If you’ve ever suffered from chronic cramps around the onset of your period, you’ll know how miserable it can be. Sitting in bed, hunched over a hot water bottle with a crumpled packet of ibuprofen by your side is grim at the best of times – but no more so than in summer, when we’re more inclined to feel like we should be out in the sunshine living our best lives.
However, according to a new study, getting outside when it’s sunny could actually prove beneficial in reducing menstrual pain. The paper, published in the Journal of Endocrinology, reviewed research into the pain-relieving effects of vitamin D.
It was found that when combined with good quality sleep, getting enough vitamin D can help manage menstrual cramps, as well as other painful conditions including chronic back pain and arthritis. Otherwise known as the ‘sunshine vitamin’, levels of vitamin D in our bodies increase when our bare skin is exposed to sunlight, or when we take supplements.
The review was conducted by Dr Monica Levy Andersen at the Federal University of São Paulo in Brazil. She discovered that levels of vitamin D can affect the body’s inflammatory response, which also alters pain sensation.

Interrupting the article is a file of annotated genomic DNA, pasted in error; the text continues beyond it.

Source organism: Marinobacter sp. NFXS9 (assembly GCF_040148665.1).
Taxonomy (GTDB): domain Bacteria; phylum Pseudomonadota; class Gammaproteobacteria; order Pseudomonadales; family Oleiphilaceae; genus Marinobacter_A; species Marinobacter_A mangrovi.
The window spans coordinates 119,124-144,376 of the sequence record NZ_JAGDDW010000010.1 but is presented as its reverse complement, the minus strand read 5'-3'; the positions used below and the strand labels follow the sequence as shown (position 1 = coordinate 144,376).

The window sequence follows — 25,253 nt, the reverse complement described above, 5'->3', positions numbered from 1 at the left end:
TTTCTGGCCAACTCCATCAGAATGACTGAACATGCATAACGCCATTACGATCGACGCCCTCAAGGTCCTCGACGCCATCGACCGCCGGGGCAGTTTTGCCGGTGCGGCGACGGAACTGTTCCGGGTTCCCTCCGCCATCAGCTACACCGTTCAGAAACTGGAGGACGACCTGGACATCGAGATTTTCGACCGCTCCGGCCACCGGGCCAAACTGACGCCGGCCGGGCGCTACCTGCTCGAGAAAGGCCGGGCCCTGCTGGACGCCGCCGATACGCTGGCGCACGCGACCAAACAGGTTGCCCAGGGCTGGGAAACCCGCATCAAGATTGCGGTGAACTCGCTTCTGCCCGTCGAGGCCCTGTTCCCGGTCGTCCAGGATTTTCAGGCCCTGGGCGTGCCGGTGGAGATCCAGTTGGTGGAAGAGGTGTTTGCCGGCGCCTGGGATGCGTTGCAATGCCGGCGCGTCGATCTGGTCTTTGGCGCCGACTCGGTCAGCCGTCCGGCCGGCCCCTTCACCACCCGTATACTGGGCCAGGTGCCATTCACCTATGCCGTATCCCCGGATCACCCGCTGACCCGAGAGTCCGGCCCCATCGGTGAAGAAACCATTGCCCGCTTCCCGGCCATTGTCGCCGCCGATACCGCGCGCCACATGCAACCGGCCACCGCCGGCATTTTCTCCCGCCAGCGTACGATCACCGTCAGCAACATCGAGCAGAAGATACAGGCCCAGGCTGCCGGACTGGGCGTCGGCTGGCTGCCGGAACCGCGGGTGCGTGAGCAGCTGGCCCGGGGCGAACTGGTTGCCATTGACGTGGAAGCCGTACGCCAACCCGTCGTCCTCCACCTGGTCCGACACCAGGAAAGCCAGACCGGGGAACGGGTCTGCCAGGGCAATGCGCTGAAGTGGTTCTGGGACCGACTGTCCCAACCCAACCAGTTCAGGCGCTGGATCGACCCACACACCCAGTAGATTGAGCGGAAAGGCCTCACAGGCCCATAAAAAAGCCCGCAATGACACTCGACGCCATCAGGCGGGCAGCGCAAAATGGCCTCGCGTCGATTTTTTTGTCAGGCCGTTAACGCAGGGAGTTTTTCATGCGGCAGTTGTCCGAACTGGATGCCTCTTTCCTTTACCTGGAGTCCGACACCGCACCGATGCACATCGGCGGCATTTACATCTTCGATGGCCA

Dr Andersen says that her findings suggest that, when paired with a good night’s sleep, vitamin D could increase the efficiency of pain management treatments for conditions such as cramps.
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“This research is very exciting and novel,” says Sof Andrikopoulos, editor of the Journal of Endocrinology and assistant professor at the University of Melbourne.
“We are unravelling the possible mechanisms of how vitamin D is involved in many complex processes, including what this review shows – that a good night's sleep and normal levels of vitamin D could be an effective way to manage pain.”
Several other studies have also suggested that vitamin D could be utilised to help women cope with the pain of menstrual cramps. A report published in the Archives of Internal Medicine journal in 2012 found that women with a history of severe menstrual cramps reported significantly less pain when they took a very high dose of vitamin D five days before their period was due to start.
Last year, another study revealed that women with dysmenorrhea (cramps) experienced a significant reduction in period pain after taking a vitamin D supplement for eight consecutive weeks.
So while we’re not saying that your cramps will vanish completely in the summer months, topping up your vitamin D levels before your period is due to start sounds like a good idea. As they say, every little helps.
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